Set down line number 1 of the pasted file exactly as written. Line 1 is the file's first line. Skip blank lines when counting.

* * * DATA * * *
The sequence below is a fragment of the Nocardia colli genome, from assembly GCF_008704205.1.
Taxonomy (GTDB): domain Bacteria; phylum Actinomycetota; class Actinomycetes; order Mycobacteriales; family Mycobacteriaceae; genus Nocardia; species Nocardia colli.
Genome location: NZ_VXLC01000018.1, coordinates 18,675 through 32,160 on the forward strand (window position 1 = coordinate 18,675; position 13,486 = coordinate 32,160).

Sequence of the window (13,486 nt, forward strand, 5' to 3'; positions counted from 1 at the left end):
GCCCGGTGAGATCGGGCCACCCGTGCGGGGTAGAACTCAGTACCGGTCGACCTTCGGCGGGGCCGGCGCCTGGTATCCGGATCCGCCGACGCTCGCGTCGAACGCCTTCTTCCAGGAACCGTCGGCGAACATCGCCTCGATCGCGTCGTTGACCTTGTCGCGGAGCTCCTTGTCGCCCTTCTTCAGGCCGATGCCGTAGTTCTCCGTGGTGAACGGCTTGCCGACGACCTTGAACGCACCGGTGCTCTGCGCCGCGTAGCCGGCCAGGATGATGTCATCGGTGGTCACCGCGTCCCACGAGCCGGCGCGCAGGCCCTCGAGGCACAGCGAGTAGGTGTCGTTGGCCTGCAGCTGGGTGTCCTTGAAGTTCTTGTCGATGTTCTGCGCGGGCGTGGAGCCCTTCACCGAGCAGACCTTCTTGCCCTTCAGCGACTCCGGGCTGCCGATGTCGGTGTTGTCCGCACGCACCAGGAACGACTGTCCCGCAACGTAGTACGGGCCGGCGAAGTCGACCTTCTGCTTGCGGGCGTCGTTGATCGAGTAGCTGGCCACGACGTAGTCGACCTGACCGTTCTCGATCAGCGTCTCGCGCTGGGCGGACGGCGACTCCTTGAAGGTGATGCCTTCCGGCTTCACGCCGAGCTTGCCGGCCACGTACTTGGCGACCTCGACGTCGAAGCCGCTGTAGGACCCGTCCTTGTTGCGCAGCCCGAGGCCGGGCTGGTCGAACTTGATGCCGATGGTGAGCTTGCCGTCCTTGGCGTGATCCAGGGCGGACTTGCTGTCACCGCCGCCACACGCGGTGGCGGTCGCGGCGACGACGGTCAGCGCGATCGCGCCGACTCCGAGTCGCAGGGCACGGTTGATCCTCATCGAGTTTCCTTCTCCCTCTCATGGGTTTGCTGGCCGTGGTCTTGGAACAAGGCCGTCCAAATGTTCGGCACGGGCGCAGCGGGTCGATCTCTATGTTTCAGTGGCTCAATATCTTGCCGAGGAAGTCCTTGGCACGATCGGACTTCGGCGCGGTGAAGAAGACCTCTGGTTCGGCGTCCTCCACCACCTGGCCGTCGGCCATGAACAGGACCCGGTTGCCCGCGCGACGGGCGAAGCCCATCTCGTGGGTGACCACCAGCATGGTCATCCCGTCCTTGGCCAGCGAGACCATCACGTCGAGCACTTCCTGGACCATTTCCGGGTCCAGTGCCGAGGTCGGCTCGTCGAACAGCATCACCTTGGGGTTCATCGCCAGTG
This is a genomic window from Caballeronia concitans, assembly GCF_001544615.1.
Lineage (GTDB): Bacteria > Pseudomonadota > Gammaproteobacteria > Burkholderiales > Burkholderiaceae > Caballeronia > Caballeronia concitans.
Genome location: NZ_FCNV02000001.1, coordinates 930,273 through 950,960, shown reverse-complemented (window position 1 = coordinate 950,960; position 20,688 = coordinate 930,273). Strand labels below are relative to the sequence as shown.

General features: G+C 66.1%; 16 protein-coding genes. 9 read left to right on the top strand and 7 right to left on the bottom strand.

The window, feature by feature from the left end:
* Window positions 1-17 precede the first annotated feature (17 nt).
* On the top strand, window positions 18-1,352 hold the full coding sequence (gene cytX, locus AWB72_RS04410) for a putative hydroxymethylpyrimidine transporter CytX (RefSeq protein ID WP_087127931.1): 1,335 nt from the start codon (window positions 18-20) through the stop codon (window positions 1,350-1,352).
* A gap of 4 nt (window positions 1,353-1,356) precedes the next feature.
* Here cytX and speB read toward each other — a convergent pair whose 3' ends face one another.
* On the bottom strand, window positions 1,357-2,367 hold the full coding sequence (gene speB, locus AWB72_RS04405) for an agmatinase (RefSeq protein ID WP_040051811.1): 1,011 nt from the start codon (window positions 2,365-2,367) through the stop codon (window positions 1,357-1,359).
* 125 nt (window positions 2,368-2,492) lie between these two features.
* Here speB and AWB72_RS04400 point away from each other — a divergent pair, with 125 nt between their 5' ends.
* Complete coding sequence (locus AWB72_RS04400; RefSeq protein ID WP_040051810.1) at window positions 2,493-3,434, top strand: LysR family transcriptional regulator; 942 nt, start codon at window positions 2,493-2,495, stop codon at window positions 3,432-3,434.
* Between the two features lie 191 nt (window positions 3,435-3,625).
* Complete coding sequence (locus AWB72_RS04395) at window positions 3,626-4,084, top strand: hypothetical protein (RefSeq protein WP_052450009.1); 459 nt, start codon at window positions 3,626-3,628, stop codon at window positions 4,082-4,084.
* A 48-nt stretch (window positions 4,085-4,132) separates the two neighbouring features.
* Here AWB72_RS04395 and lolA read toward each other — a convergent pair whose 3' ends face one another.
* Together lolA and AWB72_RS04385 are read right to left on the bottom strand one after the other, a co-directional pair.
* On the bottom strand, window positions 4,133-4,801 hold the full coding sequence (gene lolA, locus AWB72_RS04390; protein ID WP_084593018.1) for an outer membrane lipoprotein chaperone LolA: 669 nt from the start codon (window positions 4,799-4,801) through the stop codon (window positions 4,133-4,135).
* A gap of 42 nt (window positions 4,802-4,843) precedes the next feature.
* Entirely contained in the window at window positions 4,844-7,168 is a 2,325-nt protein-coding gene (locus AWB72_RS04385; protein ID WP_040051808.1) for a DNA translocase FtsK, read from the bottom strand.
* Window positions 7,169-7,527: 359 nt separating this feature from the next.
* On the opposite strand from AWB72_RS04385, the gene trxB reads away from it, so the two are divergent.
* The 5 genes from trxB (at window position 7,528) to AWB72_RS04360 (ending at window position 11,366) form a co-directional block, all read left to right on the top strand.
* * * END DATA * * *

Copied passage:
The sequence below is a fragment of the Nocardia colli genome, from assembly GCF_008704205.1.